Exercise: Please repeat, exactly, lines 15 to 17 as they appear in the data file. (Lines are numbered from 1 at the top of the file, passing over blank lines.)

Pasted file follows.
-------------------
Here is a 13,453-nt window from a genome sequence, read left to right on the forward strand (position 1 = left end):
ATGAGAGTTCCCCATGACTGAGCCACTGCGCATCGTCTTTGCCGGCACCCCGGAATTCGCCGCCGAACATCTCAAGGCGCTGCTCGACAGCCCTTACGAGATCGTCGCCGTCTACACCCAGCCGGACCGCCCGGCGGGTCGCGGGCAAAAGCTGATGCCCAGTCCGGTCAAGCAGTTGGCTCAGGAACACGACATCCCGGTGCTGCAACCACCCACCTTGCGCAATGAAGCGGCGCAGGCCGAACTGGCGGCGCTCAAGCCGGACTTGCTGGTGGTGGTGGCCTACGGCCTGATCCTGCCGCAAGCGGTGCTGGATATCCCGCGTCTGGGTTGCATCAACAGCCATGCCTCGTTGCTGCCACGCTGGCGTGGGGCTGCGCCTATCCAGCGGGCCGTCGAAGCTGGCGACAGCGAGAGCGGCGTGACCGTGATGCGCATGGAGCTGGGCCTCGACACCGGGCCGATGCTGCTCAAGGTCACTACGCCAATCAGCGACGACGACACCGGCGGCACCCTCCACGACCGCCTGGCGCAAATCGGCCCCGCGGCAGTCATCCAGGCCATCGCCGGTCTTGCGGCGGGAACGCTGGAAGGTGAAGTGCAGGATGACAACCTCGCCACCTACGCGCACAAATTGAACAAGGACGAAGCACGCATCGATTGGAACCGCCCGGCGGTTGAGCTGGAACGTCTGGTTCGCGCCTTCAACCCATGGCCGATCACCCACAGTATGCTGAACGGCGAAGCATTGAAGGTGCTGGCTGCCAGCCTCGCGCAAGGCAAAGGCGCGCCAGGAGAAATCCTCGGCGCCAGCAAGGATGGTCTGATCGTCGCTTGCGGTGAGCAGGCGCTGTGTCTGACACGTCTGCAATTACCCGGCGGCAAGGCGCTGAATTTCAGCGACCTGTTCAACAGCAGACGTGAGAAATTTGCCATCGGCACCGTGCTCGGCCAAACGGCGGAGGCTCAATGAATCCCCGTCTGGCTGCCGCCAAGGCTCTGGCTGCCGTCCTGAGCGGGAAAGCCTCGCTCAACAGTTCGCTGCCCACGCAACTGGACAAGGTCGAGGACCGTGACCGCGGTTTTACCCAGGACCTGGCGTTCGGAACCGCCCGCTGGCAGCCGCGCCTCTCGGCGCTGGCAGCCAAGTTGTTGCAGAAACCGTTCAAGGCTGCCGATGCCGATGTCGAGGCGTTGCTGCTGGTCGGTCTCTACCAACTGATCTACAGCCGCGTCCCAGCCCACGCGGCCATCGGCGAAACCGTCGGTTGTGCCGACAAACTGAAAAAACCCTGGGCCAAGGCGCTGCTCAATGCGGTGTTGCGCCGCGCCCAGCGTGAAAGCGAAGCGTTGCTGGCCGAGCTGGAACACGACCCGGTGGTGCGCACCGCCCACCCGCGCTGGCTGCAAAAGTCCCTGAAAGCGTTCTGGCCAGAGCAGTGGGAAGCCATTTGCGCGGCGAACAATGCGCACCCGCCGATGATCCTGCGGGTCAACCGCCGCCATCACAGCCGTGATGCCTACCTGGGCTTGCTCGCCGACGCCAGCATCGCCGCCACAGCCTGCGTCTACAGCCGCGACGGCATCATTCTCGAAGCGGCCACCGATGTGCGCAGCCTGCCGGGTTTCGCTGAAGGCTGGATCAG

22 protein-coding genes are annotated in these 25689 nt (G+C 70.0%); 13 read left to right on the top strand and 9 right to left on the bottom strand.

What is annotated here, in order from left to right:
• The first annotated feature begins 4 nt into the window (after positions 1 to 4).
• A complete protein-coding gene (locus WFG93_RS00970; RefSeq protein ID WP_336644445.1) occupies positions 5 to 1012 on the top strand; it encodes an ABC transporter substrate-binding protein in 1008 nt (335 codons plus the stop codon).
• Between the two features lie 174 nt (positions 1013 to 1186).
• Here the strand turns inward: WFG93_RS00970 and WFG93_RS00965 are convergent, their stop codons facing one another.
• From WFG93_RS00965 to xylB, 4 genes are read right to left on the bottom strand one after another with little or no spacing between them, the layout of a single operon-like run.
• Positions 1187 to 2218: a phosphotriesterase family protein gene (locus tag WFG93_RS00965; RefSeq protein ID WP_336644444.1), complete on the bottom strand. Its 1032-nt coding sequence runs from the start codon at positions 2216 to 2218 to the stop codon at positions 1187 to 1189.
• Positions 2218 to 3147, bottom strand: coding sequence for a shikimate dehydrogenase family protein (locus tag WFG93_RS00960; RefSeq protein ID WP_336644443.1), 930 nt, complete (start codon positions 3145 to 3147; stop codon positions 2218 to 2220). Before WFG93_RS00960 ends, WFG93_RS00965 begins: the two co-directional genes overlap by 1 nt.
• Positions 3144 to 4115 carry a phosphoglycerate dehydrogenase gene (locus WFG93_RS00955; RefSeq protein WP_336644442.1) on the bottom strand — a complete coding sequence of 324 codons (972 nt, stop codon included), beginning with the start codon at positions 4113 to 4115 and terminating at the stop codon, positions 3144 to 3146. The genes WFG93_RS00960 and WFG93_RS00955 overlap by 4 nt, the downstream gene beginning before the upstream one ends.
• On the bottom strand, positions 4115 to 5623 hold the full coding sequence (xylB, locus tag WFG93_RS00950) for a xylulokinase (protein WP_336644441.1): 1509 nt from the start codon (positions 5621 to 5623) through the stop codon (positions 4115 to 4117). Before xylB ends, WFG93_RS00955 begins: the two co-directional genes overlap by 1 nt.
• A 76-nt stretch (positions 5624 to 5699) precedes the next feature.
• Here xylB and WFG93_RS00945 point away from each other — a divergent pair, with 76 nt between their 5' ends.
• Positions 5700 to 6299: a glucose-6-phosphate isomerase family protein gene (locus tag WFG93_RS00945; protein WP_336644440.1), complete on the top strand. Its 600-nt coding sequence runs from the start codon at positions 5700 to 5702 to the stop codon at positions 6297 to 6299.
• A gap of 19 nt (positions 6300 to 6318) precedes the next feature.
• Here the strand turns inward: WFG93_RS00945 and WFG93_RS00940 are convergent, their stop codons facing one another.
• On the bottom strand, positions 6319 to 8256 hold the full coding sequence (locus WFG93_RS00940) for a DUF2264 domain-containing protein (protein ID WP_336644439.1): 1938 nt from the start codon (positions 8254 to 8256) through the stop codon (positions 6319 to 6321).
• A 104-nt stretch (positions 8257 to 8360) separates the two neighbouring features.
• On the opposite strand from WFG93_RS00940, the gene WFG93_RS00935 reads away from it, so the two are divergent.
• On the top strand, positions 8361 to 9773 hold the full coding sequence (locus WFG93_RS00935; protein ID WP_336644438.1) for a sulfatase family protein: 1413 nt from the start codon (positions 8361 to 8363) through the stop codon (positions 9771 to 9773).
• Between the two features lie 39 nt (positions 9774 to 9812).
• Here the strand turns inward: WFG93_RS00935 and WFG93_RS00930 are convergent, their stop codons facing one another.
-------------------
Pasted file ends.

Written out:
• Here xylB and WFG93_RS00945 point away from each other — a divergent pair, with 76 nt between their 5' ends.
• Positions 5700 to 6299: a glucose-6-phosphate isomerase family protein gene (locus tag WFG93_RS00945; protein WP_336644440.1), complete on the top strand. Its 600-nt coding sequence runs from the start codon at positions 5700 to 5702 to the stop codon at positions 6297 to 6299.
• A gap of 19 nt (positions 6300 to 6318) precedes the next feature.